The block of 59 acres on the coast at the same place, with the exception of a few patches, including at the most five acres, is of a very worthless character, a great portion of it consisting of steep hill sides, the portion available for cultivation is in use by the Natives residing at Pariwakaho.
The block of 100 acres north of the village of Seaford, Massacre Bay, was reserved by Major Richmond in 1852, for an old chief named Wiremu Kingi, who was one of the principal claimants to land in that locality; it is broken land and intersected with water courses. He and another are the only Natives now residing on it; 81 acres is the correct quantity contained.
Three out of the six sections situated on the Aorere river, Collingwood, are New Zealand Company's blocks, and belong to Tamati Freeman, and his brother. Crown grants are being prepared in their favour giving them a life interest in the land. The other sections were awarded to Pirika and his relatives, by Mr. Commissioner McLean, when settling land claims in that neighbourhood;the land is heavily timbered, and liable to be flooded.
The allotments, one of 30 acres, and the other of 62 acres, near Collingwood, and at Parapara Harbour, have been alluded to before.
The blocks marked A, B, C, D, E, F, G, H, I, J, and K, situated at Motupipi and Waitapu, Massacre Bay, are New Zealand Company's blocks, and belong to Eruera Wirihana, Pirimona Matenga, Raniera Matenga, and others. Crown grants are being made out in favour of the above-named Natives.
The block of 100 acres at Wainui has been already alluded to, it is included in the block of 200 acres marked off in that locality.
The block of 157 acres at Taupo Point does not exist, other land has been substituted instead of it.
The reserve at Wharawharangi Bay and Separation Point includes a larger area than shown in the Schedule. I cannot, however, give the exact quantity from memory, although I am aware that, owing to its rough character, it does not contain more land than the few Natives resident there, who number about 12, require for cultivation.
The allotments on Sections 13 and 12, Takaka river, are New Zealand Company's blocks, and belong to the individuals whose names are shown in the margin of the return. Crown grants are being made out in favour of the owners.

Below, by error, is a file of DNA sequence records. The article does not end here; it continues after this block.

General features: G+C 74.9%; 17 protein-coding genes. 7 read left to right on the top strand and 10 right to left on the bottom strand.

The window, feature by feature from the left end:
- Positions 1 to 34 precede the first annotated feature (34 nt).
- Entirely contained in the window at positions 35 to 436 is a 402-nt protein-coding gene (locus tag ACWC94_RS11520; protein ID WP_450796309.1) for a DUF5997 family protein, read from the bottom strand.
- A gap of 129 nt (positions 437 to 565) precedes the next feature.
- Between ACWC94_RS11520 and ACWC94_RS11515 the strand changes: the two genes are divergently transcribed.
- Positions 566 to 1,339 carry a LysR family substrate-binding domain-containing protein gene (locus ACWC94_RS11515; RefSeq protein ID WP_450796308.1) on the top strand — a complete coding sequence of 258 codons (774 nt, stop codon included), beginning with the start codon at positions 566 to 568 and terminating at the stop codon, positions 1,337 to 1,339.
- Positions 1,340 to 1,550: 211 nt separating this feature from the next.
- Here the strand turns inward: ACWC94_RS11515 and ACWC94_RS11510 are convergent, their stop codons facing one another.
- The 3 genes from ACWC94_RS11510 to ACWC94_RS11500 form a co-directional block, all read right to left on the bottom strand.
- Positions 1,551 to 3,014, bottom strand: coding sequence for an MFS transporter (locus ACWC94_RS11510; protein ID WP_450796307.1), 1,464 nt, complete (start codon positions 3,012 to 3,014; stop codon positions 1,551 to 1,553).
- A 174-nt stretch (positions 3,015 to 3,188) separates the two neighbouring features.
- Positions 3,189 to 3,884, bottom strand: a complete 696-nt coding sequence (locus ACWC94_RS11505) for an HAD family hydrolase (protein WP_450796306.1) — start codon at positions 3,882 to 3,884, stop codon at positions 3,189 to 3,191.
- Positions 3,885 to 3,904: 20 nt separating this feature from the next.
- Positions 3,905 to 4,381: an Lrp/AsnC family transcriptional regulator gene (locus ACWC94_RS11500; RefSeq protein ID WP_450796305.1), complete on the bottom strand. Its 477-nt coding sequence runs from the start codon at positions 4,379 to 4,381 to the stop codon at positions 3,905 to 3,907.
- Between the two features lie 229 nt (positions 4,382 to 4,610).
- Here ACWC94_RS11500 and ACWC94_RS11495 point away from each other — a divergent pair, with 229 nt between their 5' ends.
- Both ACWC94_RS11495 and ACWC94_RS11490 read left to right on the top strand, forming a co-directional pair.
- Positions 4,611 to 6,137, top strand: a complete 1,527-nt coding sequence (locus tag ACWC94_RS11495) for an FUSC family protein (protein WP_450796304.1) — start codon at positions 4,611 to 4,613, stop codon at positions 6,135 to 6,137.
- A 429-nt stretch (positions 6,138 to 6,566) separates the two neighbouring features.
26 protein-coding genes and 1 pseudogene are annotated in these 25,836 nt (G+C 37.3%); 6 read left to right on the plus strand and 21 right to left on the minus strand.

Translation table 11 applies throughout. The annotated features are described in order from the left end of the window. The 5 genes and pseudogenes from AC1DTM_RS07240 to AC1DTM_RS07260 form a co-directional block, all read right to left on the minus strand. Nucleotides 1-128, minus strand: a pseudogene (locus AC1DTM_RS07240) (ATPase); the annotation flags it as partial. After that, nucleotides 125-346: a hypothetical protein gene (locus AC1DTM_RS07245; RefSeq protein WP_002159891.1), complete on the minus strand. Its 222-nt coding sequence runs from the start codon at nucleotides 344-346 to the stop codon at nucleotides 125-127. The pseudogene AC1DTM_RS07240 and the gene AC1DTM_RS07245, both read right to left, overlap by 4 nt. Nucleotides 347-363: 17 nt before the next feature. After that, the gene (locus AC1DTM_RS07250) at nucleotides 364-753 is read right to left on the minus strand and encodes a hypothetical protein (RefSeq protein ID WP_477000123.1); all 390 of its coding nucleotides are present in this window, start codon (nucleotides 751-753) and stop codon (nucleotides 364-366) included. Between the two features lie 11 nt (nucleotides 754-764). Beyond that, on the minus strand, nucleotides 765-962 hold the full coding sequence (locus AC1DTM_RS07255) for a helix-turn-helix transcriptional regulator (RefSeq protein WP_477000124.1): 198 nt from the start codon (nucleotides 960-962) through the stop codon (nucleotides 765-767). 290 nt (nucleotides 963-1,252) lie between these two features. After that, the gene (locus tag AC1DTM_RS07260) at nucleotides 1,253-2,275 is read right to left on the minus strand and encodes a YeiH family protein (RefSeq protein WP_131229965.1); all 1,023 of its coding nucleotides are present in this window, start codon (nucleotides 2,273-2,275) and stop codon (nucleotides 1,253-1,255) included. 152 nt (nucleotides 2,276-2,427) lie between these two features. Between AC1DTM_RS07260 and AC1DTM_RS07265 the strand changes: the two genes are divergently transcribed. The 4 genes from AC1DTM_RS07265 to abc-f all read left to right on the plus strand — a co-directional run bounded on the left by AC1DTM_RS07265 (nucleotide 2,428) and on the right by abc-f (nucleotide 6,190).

These sections, and a block of land containing about 300 acres, which is not shown in the return, is really the only good land the Natives resident in Massacre Bay possess. The land is heavily timbered and of good quality. It is situated at the lower and of the Takaka valley, and, from its position, would let readily to European settlers at £1 per acre, provided the Natives were in a position to dispose of it in that manner.
As they have plenty of land for their own use, it would be a good thing if they could be induced to set apart a portion of the said land, from which a rent might be raised to defray the cost of medical attendance on the Natives in that district; the expense at present is borne by the Trust.
The whole of the within-mentioned lands are situated on the shores of Massacre Bay, and, although the area appears numerically large, the land on the whole is of such an indifferent character as would leave little or none beyond what is required by the resident Natives for their own use and occupation.
The Sections No. 111, 113, 117, and 118, at Sandy Bay, near Motueka, were given up at the instigation of Mr. Commissioner McLean, to Wi Parana and his family. They were originally New Zealand Company's sections.
The whole of the land, as shown per return, in the Riwaka, Motueka, and Moutere districts, which include about 100 sections of 50 acres each, were set apart by the New Zealand Company in accordance with the original scheme of settlement. A large slice of some of the best land on the Estate has got into the hands of the Church, and is vested in the Bishop of New Zealand in trust for an industrial school for the Natives. The school has now been closed for nearly two years, it having been found a failure. There are also about 100 Natives residing on the Estate, who have been allowed to occupy some of the finest land; they have been in possession ever since Nelson became a settlement, no other land having been appropriated for their use, consequently they have been allowed to remain in possession by the Commissioners, and on the death or removal of any of the occupants to other localities, the land will revert to the Trust and become available to let on lease.
It is very unfortunate for the interest of the Trust that one-fifth of the Estate, including, as it does, the cream of the land, should be alienated from the purpose for which it was undoubtedly intended, it is a loss, I consider, of fully £500 per annum to the Trust.